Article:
Euroa township and across the vast Victorian Northern Plains as far as the eye can see. Rather spectacular!

Rock stack - During World War II soldiers physically trained by carrying rocks up the hill where they remain stacked along the track side.

Both walking tracks are clearly defined and sturdy footwear is advisable. This track links with the Seven Creeks Walking Track (also known as the Apex Track). Seven Creeks is marked on the map.

Dogs are permitted, however in considerations of other visitors and native wildlife please use leashes.

Both tracks are clearly defined and sturdy footwear is advisable. This track links with the Seven Creeks Walking Track (Apex Track).

Funded by an Australian Government Landcare Program, interpretive signs were installed along the track in 2019. Cooperation between Parks Vic, the Victorian Government, Taungurung Land and Waters Council and Goulburn Broken Catchment Management Authority has created a fascinating information trail for visitors to enjoy.

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Balmattum hill over euroa 002

Bridge to Bridge Walk

Distance 

2km return

Time to complete

Advanced walkers

30 min return

Moderate walkers

1 hour return

Slow walkers

1½ hours return

Relative difficulty

Easy

This is an easy walk on mostly flat terrain.
The one steep section of the track has a hand-rail.

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Click here for map

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Cleo's Track

Distance

7km

Time to complete

2-3 hours

Relative difficulty

Intermediate to hard

The track is slippery when wet. There are long inclines, some quite steep.

Overview

Experience the grandeur of the recently protected Strathbogie Forest. Descend from dry open woodland into ferny wet gullies and the swampy origins of Seven Creeks.

You will be walking an old dirt logging coupe track. In parts dirt bike riders do churn it up. Expect some slippery surfaces and mud in the wet. The return leg is a steady incline with some steep slopes.

It starts in forest and ends in the same forest, but there are different kinds of forest in between. Begin in dry open woodland of stringy bark, messmate and peppermint gum. The first descent is into a blue gum forest as you get deeper into sheltered slopes. Dropping further down, the trees achieve even greater stature, epitomised by incredible mountain gums. Deeper still, explore wet fern gullies where the sun rarely shines. Approaching the bottom, observe increasingly tall blackwood, grand casuarina and white trunked manna.

At the base of the track, a swamp has its own kind of forest. A forest border of gnarled mountain swamp gums surrounds it. This extensive wetland is criss-crossed with rills that form Seven Creeks. Enter at your own risk. Water can be hidden, footing uncertain, sword-grass cuts and snakes live here.

From the bottom, the only way is up. The description above happens in reverse. Inspect a rocky outcrop of stacked granite boulders. Enjoy trees so big they make you wonder, how big were trees here before logging?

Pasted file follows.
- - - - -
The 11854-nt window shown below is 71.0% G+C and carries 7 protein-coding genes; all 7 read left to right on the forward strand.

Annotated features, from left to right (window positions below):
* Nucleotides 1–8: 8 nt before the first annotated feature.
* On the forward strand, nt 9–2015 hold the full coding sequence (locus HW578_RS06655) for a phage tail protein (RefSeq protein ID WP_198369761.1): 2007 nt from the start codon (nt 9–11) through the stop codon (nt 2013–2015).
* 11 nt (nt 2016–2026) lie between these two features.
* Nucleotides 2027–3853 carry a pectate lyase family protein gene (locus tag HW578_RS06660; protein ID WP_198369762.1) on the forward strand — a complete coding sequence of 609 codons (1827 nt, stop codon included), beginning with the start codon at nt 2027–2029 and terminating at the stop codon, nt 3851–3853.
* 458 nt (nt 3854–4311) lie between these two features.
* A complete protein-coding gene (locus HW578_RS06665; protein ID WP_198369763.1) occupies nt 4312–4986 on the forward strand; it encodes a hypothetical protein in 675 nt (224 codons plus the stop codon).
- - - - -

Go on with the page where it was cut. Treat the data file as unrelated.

Back at the top, your final turn presents a dramatic contrast. After the immersive experience of native forest biodiversity, massive scale monoculture appears. Return to base walking between two very different forms of land use.

CAMPING IS PERMITTED
No toilets - No potable water - Take your rubbish with you

Campfires are prohibited on days of Total Fire Ban - Vehicles/ motorbikes must be registered, drivers licenced, use formed roads only - Dogs must be under direct control at all times and leashed
when near other people

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Golden Mountain Walking Track

Distance

4 km

Time to complete

Advanced walkers – 1.5 hrs

Moderation walkers – 3 hrs

Slow walkers – 4 hrs

take into account extra time to take in the full sensory experience of this walk.

Relative difficulty

This walk is easy to moderate. Don't rush it, take plenty of time to stop, look and listen.

Overview

This forest drive plus a walk starts 23 km from the Strathbogie Township.

From Euroa it is a 45 minute drive to the start of the track.

The drive takes you deep into the Strathbogie Forest to reach the start point which is 12.7 kms from the end of the bitumen on Tames Rd, or about 25 minutes drive from Strathbogie.

The walk is recommended as a slow ramble towards the peak of Golden Mountain. Walking along old logging tracks you will pass large moss covered granite boulders, Eucalypts including Peppermint Gum and Ti-tree thickets. At the summit you will be rewarded with magnificent views to both the east and west.

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Gooram Falls Trail

Distance

400m from car park to falls

Overview

Gooram Falls is a great place to visit for a relaxing day by the water. The two cascading falls are a part of Seven Creeks Wildlife Reserve, with the water source being Seven Creeks. There are two small falls roughly 20 metres apart surrounded by indigenous bushland and rocky outcrops. While you are there, you could explore the other natural attractions of the Strathbogie Ranges.

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Mt Wombat Flora & Fauna Reserve